When I introduce observational drawing, I like to be able to spend time at the table with the kids, encouraging their work and talking about how they are translating what they see on the paper. For this first prompt, We used bold colors and simple items, and the only colors available were the ones that were in the items to be drawn.
Luckily this morning, there was another teacher with me, so I was able to spend my time at this table, and many of the children in the room wanted to participate; there was a waiting list on the wall before long. Some children approached it as an opportunity to draw freely:
And some children looked back and forth between their paper and the prompt as they drew shapes in the colors that they saw. One child spoke as they drew, saying, "I see red. Square, square, square."
No one created a picture that carried a true representation of what those pieces looked like in space, but that wasn't the point. There is something about the introduction of ideas and prompts and materials that is important; and teacher facilitation in an activity like this plays a big role.
I do not tell the children what to draw, but instead I ask, "What do you see? Can you make that color/shape on the paper? I see you drew the red one; where do you think the purple can go?" In this class, the children are still exploring materials independently, especially since they have been so used to more structured activities. So I sat with small groups today as they came to the table. No one stayed more than three or four minutes - they felt finished with their work, and that is fine with me.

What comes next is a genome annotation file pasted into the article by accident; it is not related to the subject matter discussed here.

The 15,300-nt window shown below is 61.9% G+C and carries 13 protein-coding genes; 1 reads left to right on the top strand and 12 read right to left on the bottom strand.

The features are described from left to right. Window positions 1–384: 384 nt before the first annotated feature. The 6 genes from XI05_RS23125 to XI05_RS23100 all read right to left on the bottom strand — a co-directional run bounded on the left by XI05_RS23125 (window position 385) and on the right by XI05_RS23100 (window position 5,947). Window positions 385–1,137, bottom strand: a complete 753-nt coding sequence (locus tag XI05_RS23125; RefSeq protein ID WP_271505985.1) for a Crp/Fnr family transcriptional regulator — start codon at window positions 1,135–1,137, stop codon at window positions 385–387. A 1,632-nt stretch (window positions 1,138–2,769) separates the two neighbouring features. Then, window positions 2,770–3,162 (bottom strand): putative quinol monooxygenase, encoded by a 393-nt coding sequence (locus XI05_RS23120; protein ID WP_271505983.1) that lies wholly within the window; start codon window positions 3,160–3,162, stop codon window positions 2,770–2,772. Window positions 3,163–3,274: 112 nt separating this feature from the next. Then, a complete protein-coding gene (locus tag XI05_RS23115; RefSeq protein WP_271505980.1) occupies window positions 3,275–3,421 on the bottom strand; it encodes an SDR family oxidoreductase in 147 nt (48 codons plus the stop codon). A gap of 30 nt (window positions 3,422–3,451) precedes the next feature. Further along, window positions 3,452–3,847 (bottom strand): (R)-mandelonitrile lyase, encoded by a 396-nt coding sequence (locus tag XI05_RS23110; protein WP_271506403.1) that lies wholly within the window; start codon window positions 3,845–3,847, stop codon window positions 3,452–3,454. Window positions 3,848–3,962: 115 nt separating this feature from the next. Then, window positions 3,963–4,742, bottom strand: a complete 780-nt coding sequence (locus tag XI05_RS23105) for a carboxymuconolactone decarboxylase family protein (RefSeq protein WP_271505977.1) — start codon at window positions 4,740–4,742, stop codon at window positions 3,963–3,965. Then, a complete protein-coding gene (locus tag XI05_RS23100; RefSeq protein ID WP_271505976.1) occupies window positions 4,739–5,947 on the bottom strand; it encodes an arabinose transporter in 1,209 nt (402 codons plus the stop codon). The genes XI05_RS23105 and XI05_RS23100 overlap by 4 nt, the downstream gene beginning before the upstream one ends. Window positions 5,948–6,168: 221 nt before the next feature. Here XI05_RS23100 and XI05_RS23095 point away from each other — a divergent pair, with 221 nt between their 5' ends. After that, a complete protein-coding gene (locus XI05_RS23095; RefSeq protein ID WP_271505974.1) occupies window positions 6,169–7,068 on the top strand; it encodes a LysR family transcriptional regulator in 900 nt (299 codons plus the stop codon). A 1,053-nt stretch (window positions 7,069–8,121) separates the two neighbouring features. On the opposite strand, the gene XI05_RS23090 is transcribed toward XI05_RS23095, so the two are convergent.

While I talked the children through the experience of observational drawing and listened to the words and watched their actions, I thought about the importance of a place like a studio. It seems like there are endless benefits to studio experiences: children learn about new materials and are in a safe place to explore them; they are able to work at their own pace and at their own level of interest; and there is a person there who is dedicated to facilitating that hard work. An artist, or atelierista, can promote studio habits of mind, documenting children's progression as they learn about media and how they can express themselves. In my mind, a studio allows opportunities for all types of work, from drawing and painting and sculpture to construction and woodworking and photography and sound-making - and anything else anyone could imagine. I've definitely been dreaming about a place like that.
There is no one way to draw a square or hold a paintbrush or eat a sandwich, but we all do things differently. I think the point is not to show or teach children how, but rather to be there to talk and notice while they work it out for themselves.
I am going to apologize for the quality of my photographs lately - I am using a small video camera that also takes still images this year rather than a DSLR, so thanks for sticking with me!